The progression of any society is not fully accomplished without the contribution of both males and females. Education is key to further develop countries and communities. Women have been taking leading positions worldwide and they are part of the change-making process and I believe that Libyan women now are contributing more and more due to the circumstances the country is going through and also due to personal advancement and progression which has been apparent in many fields. As the year comes to an end and in the highlighting journey I started earlier this year to put amazing Libyans under the spotlight and give them some sort of recognition.

In this article, I am highlighting another inspiring Libyan woman in a leading position and she is making progress and development in a higher education institution and her name is Yusra Mouzughi. I reached out to professor Yusra a few weeks ago informing her of my interest in writing an article about her as I have been personally inspired by her work and lovely personality and she was very welcoming of the idea and we had a lovely conversation to come up with this piece. 
I first asked her about herself and her childhood, she grew up in a typical Libyan family and left Libya when she was only 7. She described herself and I quote ”I was quite studious as a child but was definitely not the cleverest of my siblings.” However, they moved to England because of her father’s work and it became her home away from home for 34 years before moving to Oman four years ago. 
You can tell from her tweets and her openness in replying and engaging with people that she is quite outgoing and social. Professor Yusra has a Bachelor’s degree in business and management and then went on to do an MBA from Heriot-Watt and finally a Ph.D. in Knowledge Management from Liverpool John Moores University. 
She had a major car accident during her Ph.D. which left her in a wheelchair for a while but with multiple operations, she managed to pass that period with lots of support from her husband and loved ones and gain her full recovery at all levels. We always have to be reminded of downtimes because achieving people are normal people, the only difference is that they don’t give up but instead, they push through life struggles and events to come out stronger and better. 
Throughout the interview, I asked her about her dream. Defining a dream is different from one person to another, a dream is made up of the individual’s personality, hopes, life-changing events, lessons, etc. A dream grows with us from an early age and it is like seeing the light at the end of the tunnel, with every step we take, we get closer and closer to it. It can also be described as a growing tree, it starts as a tiny seed and the more we take care of it and water it, it will grow into a big tree. We can define a dream in many ways. It was a bit surprising to know that professor Yusra never thought about being an academic or a vice-chancellor.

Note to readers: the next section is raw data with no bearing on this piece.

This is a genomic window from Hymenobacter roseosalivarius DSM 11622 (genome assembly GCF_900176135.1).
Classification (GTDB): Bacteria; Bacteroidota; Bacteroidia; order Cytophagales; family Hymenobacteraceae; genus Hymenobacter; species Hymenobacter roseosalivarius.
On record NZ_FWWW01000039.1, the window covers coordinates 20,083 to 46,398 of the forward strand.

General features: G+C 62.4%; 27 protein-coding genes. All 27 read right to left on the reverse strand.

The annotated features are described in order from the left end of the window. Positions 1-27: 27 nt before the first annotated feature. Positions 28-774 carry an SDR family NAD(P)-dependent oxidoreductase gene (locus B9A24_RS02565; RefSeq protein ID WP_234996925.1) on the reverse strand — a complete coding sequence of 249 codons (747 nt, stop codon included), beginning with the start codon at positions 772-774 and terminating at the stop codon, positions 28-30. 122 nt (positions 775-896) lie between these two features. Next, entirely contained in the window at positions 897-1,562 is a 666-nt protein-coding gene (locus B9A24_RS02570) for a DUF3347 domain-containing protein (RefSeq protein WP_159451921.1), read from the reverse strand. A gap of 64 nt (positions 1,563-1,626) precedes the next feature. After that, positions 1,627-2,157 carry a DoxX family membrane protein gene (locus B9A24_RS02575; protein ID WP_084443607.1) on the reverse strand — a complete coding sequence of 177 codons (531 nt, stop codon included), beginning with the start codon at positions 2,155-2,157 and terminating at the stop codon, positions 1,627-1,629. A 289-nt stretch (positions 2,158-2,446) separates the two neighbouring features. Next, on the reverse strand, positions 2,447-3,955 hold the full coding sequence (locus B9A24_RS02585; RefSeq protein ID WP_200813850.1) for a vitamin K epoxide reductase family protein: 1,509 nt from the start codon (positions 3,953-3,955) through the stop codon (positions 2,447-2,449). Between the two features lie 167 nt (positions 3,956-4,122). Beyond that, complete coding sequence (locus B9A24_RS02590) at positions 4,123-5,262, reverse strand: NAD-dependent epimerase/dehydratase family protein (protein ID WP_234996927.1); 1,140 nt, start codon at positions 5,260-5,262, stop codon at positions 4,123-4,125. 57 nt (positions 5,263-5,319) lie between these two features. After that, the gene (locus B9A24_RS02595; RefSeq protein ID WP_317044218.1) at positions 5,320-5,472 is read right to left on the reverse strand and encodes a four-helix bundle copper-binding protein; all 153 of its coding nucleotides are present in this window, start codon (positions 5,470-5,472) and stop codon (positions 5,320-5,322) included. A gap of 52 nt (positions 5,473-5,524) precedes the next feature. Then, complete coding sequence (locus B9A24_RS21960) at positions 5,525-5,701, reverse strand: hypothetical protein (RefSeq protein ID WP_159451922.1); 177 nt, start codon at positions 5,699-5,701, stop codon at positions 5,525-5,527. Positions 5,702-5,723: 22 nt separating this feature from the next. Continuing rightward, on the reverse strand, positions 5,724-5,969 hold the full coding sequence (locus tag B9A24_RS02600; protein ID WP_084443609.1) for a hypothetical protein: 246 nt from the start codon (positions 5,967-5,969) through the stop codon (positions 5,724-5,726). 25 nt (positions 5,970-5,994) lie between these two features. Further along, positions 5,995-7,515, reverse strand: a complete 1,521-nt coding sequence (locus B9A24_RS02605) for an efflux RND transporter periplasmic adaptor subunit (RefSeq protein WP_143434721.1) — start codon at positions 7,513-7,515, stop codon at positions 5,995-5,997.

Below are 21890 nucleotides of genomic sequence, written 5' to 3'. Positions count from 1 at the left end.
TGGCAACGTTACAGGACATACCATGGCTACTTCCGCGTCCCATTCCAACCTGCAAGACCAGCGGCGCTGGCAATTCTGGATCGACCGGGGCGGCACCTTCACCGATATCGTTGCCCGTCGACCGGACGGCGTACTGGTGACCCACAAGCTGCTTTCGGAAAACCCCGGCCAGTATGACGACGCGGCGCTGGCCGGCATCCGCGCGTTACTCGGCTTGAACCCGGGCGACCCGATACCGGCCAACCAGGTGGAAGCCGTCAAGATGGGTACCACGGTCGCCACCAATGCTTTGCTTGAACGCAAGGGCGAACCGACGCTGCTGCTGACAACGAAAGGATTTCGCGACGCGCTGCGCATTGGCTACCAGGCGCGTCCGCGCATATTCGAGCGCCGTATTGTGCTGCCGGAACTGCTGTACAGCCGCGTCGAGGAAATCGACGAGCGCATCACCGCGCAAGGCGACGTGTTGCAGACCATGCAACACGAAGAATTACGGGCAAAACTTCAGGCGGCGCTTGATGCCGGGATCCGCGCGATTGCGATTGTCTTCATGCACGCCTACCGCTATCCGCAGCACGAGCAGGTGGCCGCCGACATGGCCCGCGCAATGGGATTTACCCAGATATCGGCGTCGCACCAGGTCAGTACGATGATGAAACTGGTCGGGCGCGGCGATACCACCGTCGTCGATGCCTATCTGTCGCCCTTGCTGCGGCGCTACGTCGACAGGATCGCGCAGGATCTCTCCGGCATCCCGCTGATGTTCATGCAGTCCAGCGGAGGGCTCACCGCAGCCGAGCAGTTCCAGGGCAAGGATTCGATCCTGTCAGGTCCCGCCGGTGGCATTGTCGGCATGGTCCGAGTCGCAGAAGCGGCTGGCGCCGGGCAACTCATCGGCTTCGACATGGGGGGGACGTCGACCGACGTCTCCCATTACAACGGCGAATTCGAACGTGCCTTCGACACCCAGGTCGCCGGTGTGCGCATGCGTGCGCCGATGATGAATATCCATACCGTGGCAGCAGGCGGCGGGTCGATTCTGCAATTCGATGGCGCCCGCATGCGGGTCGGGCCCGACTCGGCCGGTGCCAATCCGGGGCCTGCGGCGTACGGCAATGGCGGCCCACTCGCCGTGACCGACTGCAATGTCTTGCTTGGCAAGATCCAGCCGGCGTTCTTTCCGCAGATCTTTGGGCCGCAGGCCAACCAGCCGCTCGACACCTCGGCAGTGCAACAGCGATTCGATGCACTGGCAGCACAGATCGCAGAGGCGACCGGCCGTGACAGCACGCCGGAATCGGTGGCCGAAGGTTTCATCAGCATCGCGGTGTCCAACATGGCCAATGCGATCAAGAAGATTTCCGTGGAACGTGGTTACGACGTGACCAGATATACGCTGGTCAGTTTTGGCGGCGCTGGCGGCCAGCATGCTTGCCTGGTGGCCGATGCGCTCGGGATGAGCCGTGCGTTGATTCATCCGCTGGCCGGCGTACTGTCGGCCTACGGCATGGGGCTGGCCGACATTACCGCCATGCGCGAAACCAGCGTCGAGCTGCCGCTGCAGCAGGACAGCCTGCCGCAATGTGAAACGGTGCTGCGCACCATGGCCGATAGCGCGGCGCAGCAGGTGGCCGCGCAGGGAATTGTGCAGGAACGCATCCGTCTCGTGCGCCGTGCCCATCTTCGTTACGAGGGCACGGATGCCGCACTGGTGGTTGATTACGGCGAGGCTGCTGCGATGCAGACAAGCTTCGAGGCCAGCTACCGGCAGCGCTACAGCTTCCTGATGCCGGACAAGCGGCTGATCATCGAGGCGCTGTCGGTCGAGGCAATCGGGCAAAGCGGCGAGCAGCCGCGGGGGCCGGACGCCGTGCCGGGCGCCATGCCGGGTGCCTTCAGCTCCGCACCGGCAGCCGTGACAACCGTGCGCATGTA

She didn’t have a very clear career path but she knew that she wanted to be recognized for her own independent identity and not by being someone’s daughter or sister or wife. I admired her answer so much and it reminded me of myself and the paths I took or I am currently taking and the journey of growth so far. 
We also talked about her career paths and her beginnings early on. She started off working in an insurance company in Bristol and worked her way up in that sector but then she realized that some research in the area of Knowledge Management in Financial Services was much needed and therefore asked her then-boss to sponsor her on a Ph.D. He agreed and she started her journey in a Ph.D.  
Shortly afterward, the University offered her a position to do some teaching and she switched careers and moved into academia. She also had to do some certification to allow her to teach so she was juggling a new career, a Ph.D., a postgraduate certificate in teaching and a 3-month-old baby. And she described this as fun! She is a superwoman for sure!
After this, she joined Muscat University as Deputy Vice-Chancellor Academic Affairs in January of 2016 but was then promoted to Vice-Chancellor in August 2017.  She has had and continues to have the most amazing time. As a new university, She has been fortunate to oversee the development of the university literally from scratch and very few people have that kind of opportunity.  This though does mean that you have to multitask and be very flexible and willing to think outside the box.  It has also exposed her to Arabic culture which she had not really experienced before.
Though she has left Libya from a very early age and she didn’t experience work nor studying there but she has a bit of general advice she would give to working women in Libya and also to those pursuing careers or academic paths and that is to believe in three simple principles: Always be open to new challenges and opportunities. Always ask – the worse that happens is that they say no. And finally, believe in yourself but also remember to be kind to yourself. These are very important reminders to keep in mind throughout the journey of life and I will personally keep them in mind. One of her favorite mantras is “look, listen and learn – before you open your mouth to speak’’. This is a reminder that listening is an essential skill to keep and develop because it is not always about speaking or giving an opinion if you are not open enough to listen to people’s opinions and ideas.
This interview was so much fun thanks to Professor Yusra. I would like to thank her for being open to the questions and the advice she gave. She is truly a role model and an amazing woman who managed to prove herself on her own with the support of her loved ones which is important as well. You can follow her through Twitter on her journey as a vice-chancellor: Mouzughi